The average US diver is upper-40's (average age is going up and up) so I don't think the thought of a liveaboard in say, Bonaire, is completely stupid....I think there is a segment of the market that might like to dive Bonaire, without the high-maintainance of the traditional Bonaire dive 'mode'.

Also, a Bonaire liveaboard can offer services unavailable 'on land', for example, offer bigger capacity tanks (good luck finding anything bigger than an AL 80 on the 'mainland') and also can offer diving on the 'wild side' of Bonaire which is pretty much wide open territory with essentially zero land based competition.


You forgot "that on a Bonaire Liveaboard, you're less likely to get all your stuff stolen while diving" ! :thumb: (or from your room :D )
 

drrich2

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Scubafanatic:

You make relevant points. I've seen someone post on this forum in the past about doing mainly boat dives in Bonaire; some people prefer that (albeit a minority of Bonaire divers). On the other hand, with Bonaire, you can do boat dives to avoid the hassle of shore entries/exits, and still not be confined to a boat the large majority of the time. Staying at a land resort with the option to roam the island seems nicer than a live-aboard experience to me. Yes, I realize the live-aboard can dock and let the passengers off to wander the island or whatever, but at that point, what's the advantage of a live-aboard over a land-based resort & boat dive package?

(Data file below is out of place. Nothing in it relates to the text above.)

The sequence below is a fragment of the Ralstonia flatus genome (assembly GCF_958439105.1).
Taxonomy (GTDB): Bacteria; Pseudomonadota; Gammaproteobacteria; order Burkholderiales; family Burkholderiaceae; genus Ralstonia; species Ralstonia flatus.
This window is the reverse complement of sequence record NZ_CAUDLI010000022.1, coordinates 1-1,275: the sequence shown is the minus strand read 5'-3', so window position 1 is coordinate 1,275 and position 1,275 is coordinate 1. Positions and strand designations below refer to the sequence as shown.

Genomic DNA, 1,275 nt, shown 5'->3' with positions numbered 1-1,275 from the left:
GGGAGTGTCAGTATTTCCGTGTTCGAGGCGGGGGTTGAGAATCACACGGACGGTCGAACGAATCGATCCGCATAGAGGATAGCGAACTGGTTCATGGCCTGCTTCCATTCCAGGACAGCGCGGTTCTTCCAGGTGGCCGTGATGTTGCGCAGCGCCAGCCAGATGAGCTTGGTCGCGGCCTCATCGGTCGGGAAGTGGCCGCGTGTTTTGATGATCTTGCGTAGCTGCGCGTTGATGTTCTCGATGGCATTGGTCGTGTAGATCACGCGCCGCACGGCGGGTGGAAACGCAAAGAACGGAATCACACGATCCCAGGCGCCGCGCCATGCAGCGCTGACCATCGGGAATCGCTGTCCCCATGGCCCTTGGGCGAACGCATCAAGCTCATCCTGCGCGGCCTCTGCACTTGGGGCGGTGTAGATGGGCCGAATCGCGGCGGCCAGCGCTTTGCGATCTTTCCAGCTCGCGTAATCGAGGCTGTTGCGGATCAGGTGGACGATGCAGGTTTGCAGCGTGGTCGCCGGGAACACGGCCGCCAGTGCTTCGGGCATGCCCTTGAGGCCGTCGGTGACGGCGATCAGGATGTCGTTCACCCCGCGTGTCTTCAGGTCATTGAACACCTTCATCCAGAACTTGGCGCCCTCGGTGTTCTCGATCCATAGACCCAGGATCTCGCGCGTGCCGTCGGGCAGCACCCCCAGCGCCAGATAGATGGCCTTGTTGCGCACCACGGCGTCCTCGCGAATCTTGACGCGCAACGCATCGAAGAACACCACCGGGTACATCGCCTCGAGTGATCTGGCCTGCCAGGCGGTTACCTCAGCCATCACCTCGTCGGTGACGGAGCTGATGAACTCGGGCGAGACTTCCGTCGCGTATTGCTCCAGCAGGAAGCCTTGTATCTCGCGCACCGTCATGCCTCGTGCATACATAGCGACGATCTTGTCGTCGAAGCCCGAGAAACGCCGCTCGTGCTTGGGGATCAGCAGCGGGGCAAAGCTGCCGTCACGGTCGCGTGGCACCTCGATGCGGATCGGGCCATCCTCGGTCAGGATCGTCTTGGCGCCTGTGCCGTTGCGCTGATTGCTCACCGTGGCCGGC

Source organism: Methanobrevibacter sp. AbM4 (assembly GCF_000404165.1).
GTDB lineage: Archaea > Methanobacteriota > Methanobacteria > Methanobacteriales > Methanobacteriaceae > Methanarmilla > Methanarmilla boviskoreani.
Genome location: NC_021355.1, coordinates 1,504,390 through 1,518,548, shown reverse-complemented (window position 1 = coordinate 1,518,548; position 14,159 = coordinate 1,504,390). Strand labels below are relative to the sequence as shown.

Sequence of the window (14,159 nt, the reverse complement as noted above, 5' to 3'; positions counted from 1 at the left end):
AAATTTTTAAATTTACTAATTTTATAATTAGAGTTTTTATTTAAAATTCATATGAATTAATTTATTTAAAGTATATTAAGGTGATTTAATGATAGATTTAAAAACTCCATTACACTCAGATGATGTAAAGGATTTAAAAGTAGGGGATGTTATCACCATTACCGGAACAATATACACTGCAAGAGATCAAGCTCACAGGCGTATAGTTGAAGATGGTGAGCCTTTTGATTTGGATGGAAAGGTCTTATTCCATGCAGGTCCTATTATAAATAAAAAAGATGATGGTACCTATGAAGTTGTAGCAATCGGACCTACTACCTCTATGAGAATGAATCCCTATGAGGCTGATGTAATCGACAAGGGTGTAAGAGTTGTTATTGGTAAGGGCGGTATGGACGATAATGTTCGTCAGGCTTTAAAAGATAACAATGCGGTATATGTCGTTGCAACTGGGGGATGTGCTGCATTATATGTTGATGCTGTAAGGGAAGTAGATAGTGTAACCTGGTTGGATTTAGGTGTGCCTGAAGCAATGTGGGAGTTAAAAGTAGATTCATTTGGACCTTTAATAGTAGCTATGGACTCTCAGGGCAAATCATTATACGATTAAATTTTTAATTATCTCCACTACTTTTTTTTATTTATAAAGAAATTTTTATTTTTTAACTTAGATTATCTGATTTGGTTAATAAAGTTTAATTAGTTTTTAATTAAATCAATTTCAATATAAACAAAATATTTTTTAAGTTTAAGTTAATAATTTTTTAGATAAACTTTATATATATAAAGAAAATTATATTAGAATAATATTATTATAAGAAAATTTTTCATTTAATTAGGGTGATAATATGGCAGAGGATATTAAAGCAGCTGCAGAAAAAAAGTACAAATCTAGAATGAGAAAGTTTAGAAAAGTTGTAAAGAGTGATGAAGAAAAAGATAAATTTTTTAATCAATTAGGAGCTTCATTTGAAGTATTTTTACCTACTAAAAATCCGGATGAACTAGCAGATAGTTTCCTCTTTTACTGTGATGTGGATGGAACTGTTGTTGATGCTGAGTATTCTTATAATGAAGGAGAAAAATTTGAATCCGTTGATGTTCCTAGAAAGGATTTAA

Diving the eastern 'wild side' coast, of course. Nice perk, but I don't think it'll draw a large enough customer base consistently enough to be profitable.

I'm not sure how the distance & fuel costs factor in; is it practical to do an ABC islands live-aboard tour, from the wrecks of Aruba to the wildside of Bonaire, with a little Curacao on the side?

Richard.
 

parrotman

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I have read through most of these posts and find it the different perspectives interesting. For myself I have been on both the Pilot and the Rorqual. I preferred the Rorqual, by the time I was on the Pilot it was very badly in need of a refit.
I would do the Rorqual again if it were cleaned up. I like the design of the boat and compared to many of the other liveaboards that I have been on, it is quite comfortable.

I did the Belize itinerary on the Pilot. We never left sight of the first mooring that we dove on the first day. I see no point in doing a live-aboard if you are not going to move around. That being said, I would try Belize again if the itinerary was right. I would not bother with Cozumel. I am not really sure how a boat like the Rorqual would do Coz anyway considering the drift diving there.
Caymans might work, although I would not do a Caymans trip, costs too much to get there and I personally was not that impressed with the diving.